Quagmire, anyone?

After spending the past year showing the United Nations who’s boss, the Bush administration is looking to the Security Council for help in Iraq. (That’s got to hurt.) Secretary of State Colin Powell said Wednesday that Washington may now be willing to internationalize its occupation of Iraq via a new U.N. resolution. Details are still vague, but it’s clear the administration’s first choice would be to secure international money and military support (and have other countries take a share of the blame if things go wrong) in return for…total U.S. control. The U.N. has other ideas.

As David E. Sanger and David Firestone from the New York Times note, the Bush administration’s conversion to multilateralism is the clearest sign yet that the situation in Iraq has gotten out of hand. In other words, the Bushies are freaking out:

“Mr. Bush’s decision came in a meeting this afternoon with Secretary of State Colin L. Powell. While not unexpected, it was a tacit admission that the current American-dominated force is stretched too thin. It also amounts to one of the most significant changes in strategy since the end of major combat in Iraq.”

Washington may want to retain control, but the draft resolution, writes the Financial Times’ Jean Eaglesham, will likely be a quid pro quo between Washington and the Security Council, giving the U.N. a larger role in Iraq’s economic and political future in return for military and financial support. According to Reuters, Powell said the U.N will be given in “a broader role in helping raise money for reconstruction, creating an electoral system and other ‘nation-building’ tasks.”

As the Christian Science Monitor’s Peter Ford points out, other nations are (understandably) reluctant to put their troops in harm’s way unless they get something for their trouble: “Potential contributors of larger numbers of troops trained for conditions in Iraq, such as India and Turkey, are nervous about sending their soldiers into an increasingly ugly situation. And a new U.N. Security Council resolution will probably require Washington to give up significant control over political developments in Iraq.”

But Counter Punch’s Virginia Tilley doubts whether the U.S. can, in fact, bring itself to cede control, given the amount of dough at stake in Iraq.

“The prospects for mulilateral action in Iraq are dismal for obvious reasons. Sinking over its hips in the muck of occupation, the US needs help of every kind: moral, political, military, and financial. To get this help, the US clearly needs the UN both for its resources (experienced staff and relevant aid agencies) and for its unique legitimacy in peacekeeping that can usher in other powerful allies and their own resources. Even denuded of any semblence of independence, the UN retains enough of this legitimacy to allow the French and other major powers, as well as NGOs, to help rebuild Iraq–but only if the UN is formally granted authority over the occupation. Will the US grant that authority? Doing so would compromise the three goals which drove the US invasion: unilateral US leverage over the world oil supply; unassailable US hegemony over western and central Asia; and fabulously lucrative contracts to its crony capitalists. With these glorious goals seemingly in their hands, will the neoconservatives running US foreign policy sacrifice them by inviting rival states to share in them, for the sake of Iraqi welfare and reconstruction? Unimaginable.”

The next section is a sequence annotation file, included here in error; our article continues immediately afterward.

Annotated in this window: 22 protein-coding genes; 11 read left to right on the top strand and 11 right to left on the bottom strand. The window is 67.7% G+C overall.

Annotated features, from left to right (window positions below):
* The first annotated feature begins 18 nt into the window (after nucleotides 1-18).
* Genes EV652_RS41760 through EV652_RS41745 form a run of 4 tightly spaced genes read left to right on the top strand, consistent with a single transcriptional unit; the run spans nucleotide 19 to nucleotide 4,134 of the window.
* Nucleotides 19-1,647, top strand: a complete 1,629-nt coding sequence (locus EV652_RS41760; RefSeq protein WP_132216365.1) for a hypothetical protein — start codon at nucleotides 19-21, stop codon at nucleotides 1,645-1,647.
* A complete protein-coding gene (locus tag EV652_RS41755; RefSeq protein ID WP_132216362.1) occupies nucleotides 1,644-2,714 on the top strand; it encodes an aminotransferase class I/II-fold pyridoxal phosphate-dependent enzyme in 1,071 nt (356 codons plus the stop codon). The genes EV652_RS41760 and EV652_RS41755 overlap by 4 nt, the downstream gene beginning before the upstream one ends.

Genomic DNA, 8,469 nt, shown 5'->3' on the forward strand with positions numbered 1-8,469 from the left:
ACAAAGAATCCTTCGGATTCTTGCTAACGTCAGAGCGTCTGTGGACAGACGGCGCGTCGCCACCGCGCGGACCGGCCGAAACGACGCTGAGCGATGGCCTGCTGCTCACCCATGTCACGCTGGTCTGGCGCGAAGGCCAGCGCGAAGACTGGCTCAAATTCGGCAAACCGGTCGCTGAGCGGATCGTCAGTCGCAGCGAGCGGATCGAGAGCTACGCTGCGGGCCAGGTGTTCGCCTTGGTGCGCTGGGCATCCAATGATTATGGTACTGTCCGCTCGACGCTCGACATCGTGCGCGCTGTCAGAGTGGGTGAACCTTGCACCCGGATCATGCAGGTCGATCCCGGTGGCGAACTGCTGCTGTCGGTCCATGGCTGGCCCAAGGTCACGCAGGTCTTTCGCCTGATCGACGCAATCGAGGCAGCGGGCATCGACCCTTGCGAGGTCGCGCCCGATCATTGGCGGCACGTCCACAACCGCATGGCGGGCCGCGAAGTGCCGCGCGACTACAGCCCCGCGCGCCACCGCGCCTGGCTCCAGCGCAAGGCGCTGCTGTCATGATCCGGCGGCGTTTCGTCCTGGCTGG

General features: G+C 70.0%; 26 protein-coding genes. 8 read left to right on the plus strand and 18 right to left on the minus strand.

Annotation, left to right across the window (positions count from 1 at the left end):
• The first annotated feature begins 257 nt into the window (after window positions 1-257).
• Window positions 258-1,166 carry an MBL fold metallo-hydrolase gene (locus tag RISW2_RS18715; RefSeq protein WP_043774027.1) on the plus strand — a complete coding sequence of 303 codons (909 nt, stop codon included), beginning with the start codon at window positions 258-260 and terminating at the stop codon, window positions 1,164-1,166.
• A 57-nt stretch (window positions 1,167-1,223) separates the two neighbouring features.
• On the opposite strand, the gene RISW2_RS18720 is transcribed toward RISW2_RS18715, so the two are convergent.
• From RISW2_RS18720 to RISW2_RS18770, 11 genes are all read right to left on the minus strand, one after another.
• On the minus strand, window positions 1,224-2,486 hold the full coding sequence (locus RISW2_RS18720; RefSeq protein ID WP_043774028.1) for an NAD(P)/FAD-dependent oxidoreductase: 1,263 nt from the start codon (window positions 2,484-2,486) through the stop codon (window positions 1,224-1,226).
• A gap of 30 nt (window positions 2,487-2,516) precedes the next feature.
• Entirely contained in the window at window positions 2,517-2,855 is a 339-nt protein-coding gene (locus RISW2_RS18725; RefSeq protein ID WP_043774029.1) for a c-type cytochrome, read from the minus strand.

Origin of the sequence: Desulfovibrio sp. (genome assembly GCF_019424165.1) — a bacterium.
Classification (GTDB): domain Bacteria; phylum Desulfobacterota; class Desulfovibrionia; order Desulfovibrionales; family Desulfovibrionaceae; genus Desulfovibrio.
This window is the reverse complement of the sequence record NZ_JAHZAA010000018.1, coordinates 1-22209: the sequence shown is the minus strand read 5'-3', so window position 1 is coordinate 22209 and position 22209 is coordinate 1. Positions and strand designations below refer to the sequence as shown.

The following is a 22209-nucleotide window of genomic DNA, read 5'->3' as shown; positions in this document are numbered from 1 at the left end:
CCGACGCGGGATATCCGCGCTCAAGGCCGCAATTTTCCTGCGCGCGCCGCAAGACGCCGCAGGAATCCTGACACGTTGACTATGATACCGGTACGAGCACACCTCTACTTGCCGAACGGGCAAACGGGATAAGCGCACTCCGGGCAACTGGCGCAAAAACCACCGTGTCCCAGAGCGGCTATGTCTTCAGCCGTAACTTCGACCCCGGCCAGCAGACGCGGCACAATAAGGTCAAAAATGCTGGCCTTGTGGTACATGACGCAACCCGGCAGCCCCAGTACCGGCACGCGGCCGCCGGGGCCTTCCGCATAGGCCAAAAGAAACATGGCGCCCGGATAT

But the administration may yet conclude that even Iraq’s riches aren’t worth the trouble of going it alone. The Congressional Budget Office released a study (PDF) on Tuesday putting the cost of military operations in Iraq at anywhere between $8 billion and $29 billion a year (which is one way to improve your odds of being right), and pointing out that the U.S. Army doesn’t have enough active-duty troops to continue its current mission in Iraq. To make up the shortfall, says the report, the military would have to draw from the reserves, create additional units, or terminate or scale back operations in other regions to field a larger force.

Sen. Robert Byrd, D-W.Va, who commissioned the report called called it “quantified evidence that the long-term occupation is straining our forces close to the breaking point.”

Of course, as a Democrat, he would say that. But et tu, John McCain? “Obviously we are not getting the job done,” said America’s favorite straight-talking veteran on Good Morning America.

“If we don’t turn things around in the next few months, we are facing a very serious long-term, problem, our men and women are doing an outstanding job, but there’s not enough of them. The State Department is not doing their job.”

Enter the United Nations, and welcome back.


What's going to happen next as the headlines grow crazier and more disconcerting by the day. But we do know the job of an independent, unrelenting press is more important than ever—and the ongoing commitment of MoJo readers to fight for a democracy where facts matter and all can participate is absolutely vital.

If you feel the urgency deep in your bones like we do, please consider signing up as a monthly donor during our fall pledge drive to support Mother Jones' fair and fearless reporting for the long haul (or make a one-time gift if that works better for you). The headlines may fade, but the need to investigate the powerful never will.